He graduated from Robert E. Lee High School in 1949 before serving four years in the U.S. Air Force, where he became familiar with typhoon-like storms while stationed in Alaska's Aleutian Islands and observed some of the Pacific Ocean's killer weather. Winterling first studied at Jacksonville University in 1954. At that time, he had a part time job delivering the Florida Times-Union<https://urldefense.com/v3/__https://fsu.us20.list-manage.com/track/click?u=a562102402f5ab840074a1cc5&id=1af25eea61&e=f5daf516d7__;!!PhOWcWs!jXeK9YJh3hAIvsYmGplPil6zN35BaA9brTI94JvoQIavHF-3bOxfgeDeB8CNGho$>.
He then went to Florida State University and earned a degree in Meteorology in 1957.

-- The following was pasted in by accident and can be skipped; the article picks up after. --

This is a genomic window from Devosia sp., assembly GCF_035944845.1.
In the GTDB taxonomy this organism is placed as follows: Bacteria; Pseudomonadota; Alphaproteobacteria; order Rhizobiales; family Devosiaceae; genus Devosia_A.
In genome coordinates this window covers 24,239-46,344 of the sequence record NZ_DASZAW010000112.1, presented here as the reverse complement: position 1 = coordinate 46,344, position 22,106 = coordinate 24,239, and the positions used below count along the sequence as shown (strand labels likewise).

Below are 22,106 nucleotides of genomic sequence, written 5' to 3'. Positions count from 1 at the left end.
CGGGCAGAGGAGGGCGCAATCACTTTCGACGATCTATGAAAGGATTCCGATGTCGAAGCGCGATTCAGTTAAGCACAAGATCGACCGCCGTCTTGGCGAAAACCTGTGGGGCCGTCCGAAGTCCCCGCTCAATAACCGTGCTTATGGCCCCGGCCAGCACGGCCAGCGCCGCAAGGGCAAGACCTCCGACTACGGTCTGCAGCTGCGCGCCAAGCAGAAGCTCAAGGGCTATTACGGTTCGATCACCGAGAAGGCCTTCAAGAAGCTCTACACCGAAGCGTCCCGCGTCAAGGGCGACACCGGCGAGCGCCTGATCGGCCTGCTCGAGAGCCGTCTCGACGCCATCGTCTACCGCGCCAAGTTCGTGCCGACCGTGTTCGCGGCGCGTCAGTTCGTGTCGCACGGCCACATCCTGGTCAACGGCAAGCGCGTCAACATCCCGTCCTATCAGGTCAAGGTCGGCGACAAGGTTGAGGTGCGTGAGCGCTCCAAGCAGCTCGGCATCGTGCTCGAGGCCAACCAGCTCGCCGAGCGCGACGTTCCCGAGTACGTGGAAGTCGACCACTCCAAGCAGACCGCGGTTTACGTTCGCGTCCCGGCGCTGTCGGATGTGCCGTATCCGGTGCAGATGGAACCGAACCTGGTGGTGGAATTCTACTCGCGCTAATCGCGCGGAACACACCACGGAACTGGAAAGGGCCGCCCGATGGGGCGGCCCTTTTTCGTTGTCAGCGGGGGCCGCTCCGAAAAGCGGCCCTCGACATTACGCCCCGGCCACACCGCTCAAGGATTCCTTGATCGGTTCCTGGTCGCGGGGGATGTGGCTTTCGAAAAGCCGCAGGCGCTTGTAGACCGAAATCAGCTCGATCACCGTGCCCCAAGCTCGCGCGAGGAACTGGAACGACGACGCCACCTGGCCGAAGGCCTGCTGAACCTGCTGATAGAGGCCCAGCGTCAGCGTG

Upon graduation, Winterling was offered a job at the U.S. Weather Bureau in Jacksonville.
After being invited on a flight into Hurricane Gracie and getting a taste of Hurricane Donna in 1960, he felt like trying his hand at television meteorology.
In 1962, Winterling began his television career at Channel 4 - WJXT<https://urldefense.com/v3/__https://fsu.us20.list-manage.com/track/click?u=a562102402f5ab840074a1cc5&id=2b454dfca5&e=f5daf516d7__;!!PhOWcWs!jXeK9YJh3hAIvsYmGplPil6zN35BaA9brTI94JvoQIavHF-3bOxfgeDelAT5Vo0$>, News 4 Jax.

"My boss at the Weather Bureau, Roger Plaster, told me he thought it would not last 3 years. After predicting Hurricane Dora would strike St. Augustine in 1964, my television career lasted 47 years. I was Adjunct Professor teaching Meteorology at Jacksonville University from 1975 thru 1994. " Winterling said.


Drawing credits: Florida Times-Union newspaper